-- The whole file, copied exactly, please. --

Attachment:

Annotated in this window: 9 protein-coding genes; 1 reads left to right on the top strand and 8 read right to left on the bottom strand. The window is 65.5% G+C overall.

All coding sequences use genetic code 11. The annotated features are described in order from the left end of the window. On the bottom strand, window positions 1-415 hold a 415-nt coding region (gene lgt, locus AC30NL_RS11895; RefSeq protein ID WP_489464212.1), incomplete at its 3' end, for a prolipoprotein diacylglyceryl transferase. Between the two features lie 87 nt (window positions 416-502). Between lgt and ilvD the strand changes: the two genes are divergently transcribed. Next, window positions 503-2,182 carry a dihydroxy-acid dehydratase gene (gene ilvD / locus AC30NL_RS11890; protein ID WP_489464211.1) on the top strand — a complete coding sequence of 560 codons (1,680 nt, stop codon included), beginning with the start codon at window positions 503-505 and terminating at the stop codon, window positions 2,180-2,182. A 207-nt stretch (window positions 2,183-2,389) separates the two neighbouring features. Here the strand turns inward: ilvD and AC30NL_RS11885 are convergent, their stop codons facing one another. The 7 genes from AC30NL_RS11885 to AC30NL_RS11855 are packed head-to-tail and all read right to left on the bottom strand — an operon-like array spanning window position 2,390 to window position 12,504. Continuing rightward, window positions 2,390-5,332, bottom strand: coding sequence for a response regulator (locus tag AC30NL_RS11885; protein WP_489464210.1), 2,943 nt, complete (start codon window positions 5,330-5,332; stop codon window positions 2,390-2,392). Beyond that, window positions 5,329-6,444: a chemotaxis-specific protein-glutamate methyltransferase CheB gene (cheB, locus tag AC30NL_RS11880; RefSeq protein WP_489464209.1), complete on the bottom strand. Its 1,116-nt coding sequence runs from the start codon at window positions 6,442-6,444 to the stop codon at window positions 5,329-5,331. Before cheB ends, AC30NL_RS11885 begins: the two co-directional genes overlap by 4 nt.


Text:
Annotated in this window: 9 protein-coding genes; 1 reads left to right on the top strand and 8 read right to left on the bottom strand. The window is 65.5% G+C overall.

All coding sequences use genetic code 11. The annotated features are described in order from the left end of the window. On the bottom strand, window positions 1-415 hold a 415-nt coding region (gene lgt, locus AC30NL_RS11895; RefSeq protein ID WP_489464212.1), incomplete at its 3' end, for a prolipoprotein diacylglyceryl transferase. Between the two features lie 87 nt (window positions 416-502). Between lgt and ilvD the strand changes: the two genes are divergently transcribed. Next, window positions 503-2,182 carry a dihydroxy-acid dehydratase gene (gene ilvD / locus AC30NL_RS11890; protein ID WP_489464211.1) on the top strand — a complete coding sequence of 560 codons (1,680 nt, stop codon included), beginning with the start codon at window positions 503-505 and terminating at the stop codon, window positions 2,180-2,182. A 207-nt stretch (window positions 2,183-2,389) separates the two neighbouring features. Here the strand turns inward: ilvD and AC30NL_RS11885 are convergent, their stop codons facing one another. The 7 genes from AC30NL_RS11885 to AC30NL_RS11855 are packed head-to-tail and all read right to left on the bottom strand — an operon-like array spanning window position 2,390 to window position 12,504. Continuing rightward, window positions 2,390-5,332, bottom strand: coding sequence for a response regulator (locus tag AC30NL_RS11885; protein WP_489464210.1), 2,943 nt, complete (start codon window positions 5,330-5,332; stop codon window positions 2,390-2,392). Beyond that, window positions 5,329-6,444: a chemotaxis-specific protein-glutamate methyltransferase CheB gene (cheB, locus tag AC30NL_RS11880; RefSeq protein WP_489464209.1), complete on the bottom strand. Its 1,116-nt coding sequence runs from the start codon at window positions 6,442-6,444 to the stop codon at window positions 5,329-5,331. Before cheB ends, AC30NL_RS11885 begins: the two co-directional genes overlap by 4 nt.